In June 2020, the Guardian’s chief culture writer, Charlotte Higgins, wrote an impassionate piece entitled: “We could go to the wall in 12 weeks – are we just going to let classical music die?” From the impact of Covid to the crisis in funding, from the drop in provision of GCSE Music to the ageing audience, Higgins wrote about the severe challenges facing the sector.
But by October, the industry was beginning to show more healthy signs of life, with the Telegraph’s Ivan Hewett writing that “while the pandemic has been a disaster for live concerts it’s been a boon for the recording business.” He pointed to a surge in sales of classical music and the steady opening-up of the recording industry, albeit with smaller ensembles and with social distancing measures in place. Hewett also noted the extraordinary success of the Virtual Scratch Orchestra where musicians from anywhere in the world were invited to take part in Jess Gillam’s arrangement of Bowie’s ‘Where Are We Now?’. The project saw 1,000 participants from 26 countries take part in a hugely ambitious creative endeavour.
But surviving the Covid crisis doesn’t mean long-term sustainability and the future for the genre is uncertain. With its emphasis on complexity of orchestration, texture and form, classical musicians require years of training and constant practice and performance to keep their skills fresh. Furthermore, large-scale performances of operas and symphonies are expensive to produce and to tour. Compared to Germany where classical music receives 80% of its funding from state support, the UK’s classical music venues receive only 20% of their support from the public purse.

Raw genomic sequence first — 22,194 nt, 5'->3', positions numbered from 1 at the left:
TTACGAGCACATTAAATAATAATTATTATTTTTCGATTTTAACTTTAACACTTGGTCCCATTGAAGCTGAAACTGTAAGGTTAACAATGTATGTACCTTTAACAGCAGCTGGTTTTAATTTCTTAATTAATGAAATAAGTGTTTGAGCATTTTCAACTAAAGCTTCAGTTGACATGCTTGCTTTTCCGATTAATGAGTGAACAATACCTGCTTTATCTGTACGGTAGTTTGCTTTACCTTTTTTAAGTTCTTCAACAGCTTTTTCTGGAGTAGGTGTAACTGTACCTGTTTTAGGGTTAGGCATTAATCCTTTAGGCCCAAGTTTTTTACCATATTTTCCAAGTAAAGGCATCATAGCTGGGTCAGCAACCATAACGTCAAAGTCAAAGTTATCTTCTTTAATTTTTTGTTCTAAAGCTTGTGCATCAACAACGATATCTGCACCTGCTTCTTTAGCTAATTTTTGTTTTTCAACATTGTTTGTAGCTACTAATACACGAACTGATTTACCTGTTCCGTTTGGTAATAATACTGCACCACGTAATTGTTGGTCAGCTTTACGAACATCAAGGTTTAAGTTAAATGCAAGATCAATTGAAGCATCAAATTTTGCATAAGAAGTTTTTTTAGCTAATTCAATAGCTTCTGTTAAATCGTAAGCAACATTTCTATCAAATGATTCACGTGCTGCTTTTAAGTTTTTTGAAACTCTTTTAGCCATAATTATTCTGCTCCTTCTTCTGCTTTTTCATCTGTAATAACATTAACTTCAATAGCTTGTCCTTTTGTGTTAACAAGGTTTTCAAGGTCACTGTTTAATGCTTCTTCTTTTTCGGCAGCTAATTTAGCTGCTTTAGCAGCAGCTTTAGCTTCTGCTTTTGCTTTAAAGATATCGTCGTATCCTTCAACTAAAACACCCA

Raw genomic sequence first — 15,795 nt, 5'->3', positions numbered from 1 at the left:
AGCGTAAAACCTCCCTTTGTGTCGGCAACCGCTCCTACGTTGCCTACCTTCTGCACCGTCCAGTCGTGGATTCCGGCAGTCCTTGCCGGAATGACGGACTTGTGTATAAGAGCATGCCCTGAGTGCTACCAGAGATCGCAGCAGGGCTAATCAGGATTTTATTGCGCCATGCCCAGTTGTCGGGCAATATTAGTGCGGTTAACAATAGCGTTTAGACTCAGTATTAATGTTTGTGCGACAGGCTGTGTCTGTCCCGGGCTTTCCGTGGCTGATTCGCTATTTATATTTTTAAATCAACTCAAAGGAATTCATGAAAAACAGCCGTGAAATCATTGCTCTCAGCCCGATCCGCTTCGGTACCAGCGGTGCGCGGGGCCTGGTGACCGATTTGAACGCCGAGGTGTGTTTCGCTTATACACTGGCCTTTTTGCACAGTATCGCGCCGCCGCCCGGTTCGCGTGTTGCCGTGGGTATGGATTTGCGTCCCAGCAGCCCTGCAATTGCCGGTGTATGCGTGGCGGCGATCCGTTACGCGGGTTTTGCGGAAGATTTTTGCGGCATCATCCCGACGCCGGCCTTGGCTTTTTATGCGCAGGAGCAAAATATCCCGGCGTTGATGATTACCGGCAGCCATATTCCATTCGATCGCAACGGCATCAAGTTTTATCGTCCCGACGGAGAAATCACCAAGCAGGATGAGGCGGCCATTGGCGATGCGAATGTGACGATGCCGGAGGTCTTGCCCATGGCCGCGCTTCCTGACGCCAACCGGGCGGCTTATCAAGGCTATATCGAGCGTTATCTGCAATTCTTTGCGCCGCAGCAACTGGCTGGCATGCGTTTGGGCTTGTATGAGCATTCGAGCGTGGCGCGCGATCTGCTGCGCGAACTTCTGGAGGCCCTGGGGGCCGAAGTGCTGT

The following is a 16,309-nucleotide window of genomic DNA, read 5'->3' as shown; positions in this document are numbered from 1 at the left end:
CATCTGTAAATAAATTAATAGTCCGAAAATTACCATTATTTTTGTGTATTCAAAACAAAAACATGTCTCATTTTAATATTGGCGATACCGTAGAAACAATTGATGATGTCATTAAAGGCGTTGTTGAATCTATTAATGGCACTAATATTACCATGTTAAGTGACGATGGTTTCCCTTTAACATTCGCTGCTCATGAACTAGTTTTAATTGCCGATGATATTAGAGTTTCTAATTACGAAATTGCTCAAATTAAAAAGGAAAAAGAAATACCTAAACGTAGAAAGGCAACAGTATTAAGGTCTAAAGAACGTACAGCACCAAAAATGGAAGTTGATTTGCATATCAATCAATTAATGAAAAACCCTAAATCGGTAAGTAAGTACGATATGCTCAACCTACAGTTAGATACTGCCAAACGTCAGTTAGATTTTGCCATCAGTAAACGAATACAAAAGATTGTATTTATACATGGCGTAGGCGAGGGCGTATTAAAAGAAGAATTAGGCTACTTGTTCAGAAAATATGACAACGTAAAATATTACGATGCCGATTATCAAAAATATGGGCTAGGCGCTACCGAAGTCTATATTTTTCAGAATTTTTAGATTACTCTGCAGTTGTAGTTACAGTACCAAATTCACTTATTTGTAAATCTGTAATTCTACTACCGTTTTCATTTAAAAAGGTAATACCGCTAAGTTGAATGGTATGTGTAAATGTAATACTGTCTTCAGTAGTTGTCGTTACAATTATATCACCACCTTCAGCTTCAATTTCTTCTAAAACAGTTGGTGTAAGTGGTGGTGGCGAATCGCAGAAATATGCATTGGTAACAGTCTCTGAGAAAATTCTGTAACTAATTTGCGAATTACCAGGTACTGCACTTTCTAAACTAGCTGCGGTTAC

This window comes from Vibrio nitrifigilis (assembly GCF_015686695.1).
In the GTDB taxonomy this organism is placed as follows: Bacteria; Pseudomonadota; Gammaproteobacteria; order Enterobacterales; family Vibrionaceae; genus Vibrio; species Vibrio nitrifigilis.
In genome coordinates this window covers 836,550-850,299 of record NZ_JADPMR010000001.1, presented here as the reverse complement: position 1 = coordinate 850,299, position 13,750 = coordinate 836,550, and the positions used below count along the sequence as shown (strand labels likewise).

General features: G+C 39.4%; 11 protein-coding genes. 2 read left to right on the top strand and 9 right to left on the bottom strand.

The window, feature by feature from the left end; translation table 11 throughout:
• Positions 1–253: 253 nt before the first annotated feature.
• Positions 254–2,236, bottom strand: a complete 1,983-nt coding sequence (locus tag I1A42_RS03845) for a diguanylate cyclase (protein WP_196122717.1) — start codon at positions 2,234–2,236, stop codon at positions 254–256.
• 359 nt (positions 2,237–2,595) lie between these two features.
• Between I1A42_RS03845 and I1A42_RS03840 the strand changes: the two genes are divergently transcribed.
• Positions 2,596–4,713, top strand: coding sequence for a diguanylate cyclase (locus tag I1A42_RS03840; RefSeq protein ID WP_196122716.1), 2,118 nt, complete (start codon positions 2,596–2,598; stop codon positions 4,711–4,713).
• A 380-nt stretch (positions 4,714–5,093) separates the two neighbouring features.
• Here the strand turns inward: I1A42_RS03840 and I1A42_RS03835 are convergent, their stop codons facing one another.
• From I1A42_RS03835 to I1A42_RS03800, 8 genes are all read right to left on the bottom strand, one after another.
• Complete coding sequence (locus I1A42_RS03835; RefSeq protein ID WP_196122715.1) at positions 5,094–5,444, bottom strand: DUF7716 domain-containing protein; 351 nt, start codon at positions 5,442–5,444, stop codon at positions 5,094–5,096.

Many in the classical world feel embattled, as they see the status of the genre ever more questioned, even decried, for being elitist. Voices within the cultural sector itself often accuse classical music as being out of touch with the social mores of the 21st Century, as they prioritise accessibility and encourage the arts to diversify.
At one time, classical music was rigorously defended – both by the sector and within wider society – because of its unique stature as the epitome of the European music tradition and its alignment with Enlightenment ideals.
But who defends classical music today? Should it be defended? Is it time to shake up the genre, make it more accessible, and embrace the sentiment of John Gilhooly, director of Wigmore Hall who says, “In many ways all this is a purification, a chance to start again.” Or is there something intrinsic to the genre that we should seek to preserve? Do we still believe in the transcendental qualities of high art and the concept of art for arts’ sake? Should we defend our traditions or embrace the new normal and move with the times?
Dolan Cummings, writer, associate fellow of Academy of Ideas
Ivan Hewett, classical music critic, Telegraph
Stephen Johnson, composer, writer and and broadcaster
Gabriella Swallow, cellist and broadcaster
With thanks to Ambrose Miller (Artistic Director: King’s Lynn Festival) for his help in planning this event.